I don’t think I would’ve succeeded in anything other than this: Ecom Express’s TA Krishnan

Ecom Express CEO TA Krishnan on the e-commerce logistics space in the last four years, the company’s growth and future plans


TA Krishnan, chief executive of e-commerce logistics firm Ecom Express. Photo: Priyanka Parashar/Mint
TA Krishnan, chief executive of e-commerce logistics firm Ecom Express. Photo: Priyanka Parashar/Mint

New Delhi: T.A. Krishnan, chief executive officer of e-commerce logistics services provider Ecom Express Pvt. Ltd, started the firm in January 2013 with friends and ex-colleagues Sanjeev Saxena, K. Satyanarayana and Manju Dhawan. In an interview, he talks about the journey of the e-commerce logistics space in the last four years, the company’s growth and future plans. Edited excerpts:

How has e-commerce delivery as a market evolved in the last four years? Where do you see it going from here?

From 2012 to 2016, there has been a huge difference. B2C (business-to-consumer) operators were almost non-existent till about 2011-2012. Today if you see the preference of a customer—45% of the volume that exists today in the e-commerce space is handled by dedicated partners like us (Ecom Express, Delhivery, Xpressbees, among others).

Even though companies such as Amazon and Flipkart have in-house logistics firms, in future, my belief is that most of these companies would start focusing more and more on core, which is just the marketing activity rather than logistics. However, even if that were not to happen, the way the market (e-commerce) is expected to grow, there is enough and more for all of us to co-exist peacefully and not cut each other.

Given the sort of growth the e-commerce sector is expected to witness, how many delivery firms do you think India can accommodate?

There are four multibillion-dollar companies handling the China market, acquiring 70% of the overall market. India is far away from what China is in terms of e-commerce volume. So if India has to grow the way the Chinese market grew, there is enough space for four-five large companies, besides which there can be a few niche operators or value-add companies offering services such as next-day guarantee or companies who specialize in try-and-buy or reverse logistics.

What are your thoughts on hyperlocal delivery as a sector segment? Unlike your competitor Delhivery, you refrained from investing in this sector. What is the reason behind that?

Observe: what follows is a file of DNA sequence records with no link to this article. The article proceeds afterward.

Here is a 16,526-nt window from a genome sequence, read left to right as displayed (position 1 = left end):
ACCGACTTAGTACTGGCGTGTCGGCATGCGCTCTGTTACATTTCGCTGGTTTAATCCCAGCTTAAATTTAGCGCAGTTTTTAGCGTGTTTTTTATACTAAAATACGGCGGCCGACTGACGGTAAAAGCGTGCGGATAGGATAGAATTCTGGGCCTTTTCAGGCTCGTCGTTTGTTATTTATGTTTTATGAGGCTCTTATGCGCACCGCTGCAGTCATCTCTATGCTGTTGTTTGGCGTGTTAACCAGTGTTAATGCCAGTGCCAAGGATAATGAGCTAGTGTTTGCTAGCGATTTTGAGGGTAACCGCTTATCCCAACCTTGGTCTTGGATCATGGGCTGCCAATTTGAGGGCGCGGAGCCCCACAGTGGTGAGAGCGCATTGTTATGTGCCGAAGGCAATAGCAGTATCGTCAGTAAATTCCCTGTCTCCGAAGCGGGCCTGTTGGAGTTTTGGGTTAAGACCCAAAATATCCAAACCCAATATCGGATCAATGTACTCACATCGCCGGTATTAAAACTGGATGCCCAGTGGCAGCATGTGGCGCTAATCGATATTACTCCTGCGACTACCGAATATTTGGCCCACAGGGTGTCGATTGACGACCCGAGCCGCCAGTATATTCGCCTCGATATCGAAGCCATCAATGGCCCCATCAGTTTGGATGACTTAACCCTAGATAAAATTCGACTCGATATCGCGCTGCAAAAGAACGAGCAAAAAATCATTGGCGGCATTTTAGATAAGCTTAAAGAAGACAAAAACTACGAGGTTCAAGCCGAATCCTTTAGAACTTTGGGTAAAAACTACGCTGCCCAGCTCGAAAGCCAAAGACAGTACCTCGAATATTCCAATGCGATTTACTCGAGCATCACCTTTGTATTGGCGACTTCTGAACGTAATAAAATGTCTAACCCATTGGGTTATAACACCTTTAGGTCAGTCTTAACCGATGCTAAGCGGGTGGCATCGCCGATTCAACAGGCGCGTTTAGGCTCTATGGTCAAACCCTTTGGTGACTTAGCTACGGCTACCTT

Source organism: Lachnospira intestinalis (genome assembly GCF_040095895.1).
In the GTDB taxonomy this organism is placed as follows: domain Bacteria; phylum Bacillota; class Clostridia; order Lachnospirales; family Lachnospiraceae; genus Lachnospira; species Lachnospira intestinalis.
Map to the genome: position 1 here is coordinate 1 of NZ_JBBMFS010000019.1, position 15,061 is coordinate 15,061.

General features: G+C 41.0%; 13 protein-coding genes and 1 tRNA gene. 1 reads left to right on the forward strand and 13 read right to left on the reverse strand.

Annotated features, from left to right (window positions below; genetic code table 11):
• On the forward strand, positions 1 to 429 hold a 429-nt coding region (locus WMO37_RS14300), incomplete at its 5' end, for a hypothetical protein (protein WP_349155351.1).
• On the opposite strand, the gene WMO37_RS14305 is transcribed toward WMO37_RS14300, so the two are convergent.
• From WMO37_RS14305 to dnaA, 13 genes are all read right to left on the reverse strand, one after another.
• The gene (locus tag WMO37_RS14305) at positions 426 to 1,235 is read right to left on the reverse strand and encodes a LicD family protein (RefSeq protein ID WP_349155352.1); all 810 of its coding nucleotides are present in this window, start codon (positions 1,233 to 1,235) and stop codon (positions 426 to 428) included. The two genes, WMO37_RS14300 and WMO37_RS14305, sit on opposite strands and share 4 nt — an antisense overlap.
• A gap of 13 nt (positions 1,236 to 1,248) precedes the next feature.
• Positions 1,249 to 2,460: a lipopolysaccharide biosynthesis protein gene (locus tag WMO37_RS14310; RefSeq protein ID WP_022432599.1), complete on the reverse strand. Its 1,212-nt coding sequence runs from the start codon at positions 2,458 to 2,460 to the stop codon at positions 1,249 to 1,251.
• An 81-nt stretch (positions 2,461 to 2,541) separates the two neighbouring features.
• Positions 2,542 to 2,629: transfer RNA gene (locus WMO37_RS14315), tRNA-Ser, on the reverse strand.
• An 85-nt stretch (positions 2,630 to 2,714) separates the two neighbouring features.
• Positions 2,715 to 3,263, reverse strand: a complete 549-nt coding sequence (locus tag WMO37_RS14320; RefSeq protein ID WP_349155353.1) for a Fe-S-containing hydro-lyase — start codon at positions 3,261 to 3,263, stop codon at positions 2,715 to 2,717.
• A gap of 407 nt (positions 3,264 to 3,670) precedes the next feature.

To me, it doesn’t make any sense. It is a volume game. Unless the ticket size improves, logistics costs will kill the business and it is not sustainable. It is a different ball game. I am not saying there is no science to it, but companies need to have a density of orders and order size beyond Rs500-600. This business needs a lot of capital to be infused, till the companies grow. My view is, companies should not focus on multiple cities. They should take one city at a time and then go to another city, and then replicate it. You can’t have burn rates going up in multiple cities at a time. They should focus on one city, build the infrastructure, delivery points, have their own network of people to handle delivery, only then can this model work. There is a space, but it is a highly capital-intensive business and thus break-evens would take much longer. But once it grows, then there is no stopping it. The gestation period could be six-eight years. Only when the order density improves can the business become profitable; till then the companies need a lot of capital.

What are the key challenges Ecom Express has faced in the sector so far?

There are a lot of issues—infrastructure and regulatory ones. There is no space in Delhi which can be called a warehouse. There are regulatory issues and problems we all have to face when it comes to different states. Everybody is trying to encash the e-commerce thing. There is an entry tax issue which states have been building. Certain states are hostile, some are friendly, so we have to deal with such things every day. Sales tax is archaic and is not friendly to the e-commerce trade at all.

What are your expectations with GST (goods and services tax) coming into place?

Life should become fairly simple. We would not have to go through check posts. Technically, if companies want, they can just have one warehouse and can probably have an all-India distribution, which can be taken care of by us. Our proposal to the government of India is to also probably have a unified registration; otherwise, it is too painful and cumbersome to go get registration done in every state. Post GST the whole thing changes, you don’t have to fight the old sales tax rules.

How busy are you this festive season?

Every year, around this time, we are hardly in town, trying to check the readiness in terms of people we are taking, infrastructure we have to create and synchronization of network, among other things. All those things we need to plan, depending on the kind of volume. So all that planning takes a lot of time. We are ready now, raring to go and wanting the volumes to happen. Once the festive season ends, we will be setting up large format facilities. Seven such facilities will come up pan-India. They will be at least of 500,000 square feet.

Had you not spent time in Blue Dart, would you still have thought of setting up a logistics business?

I have done only logistics all my life, haven’t worked in any other industry. Twenty-six years of my life I have spent in the courier and logistics business. Don’t think I would have succeeded in anything other than this.

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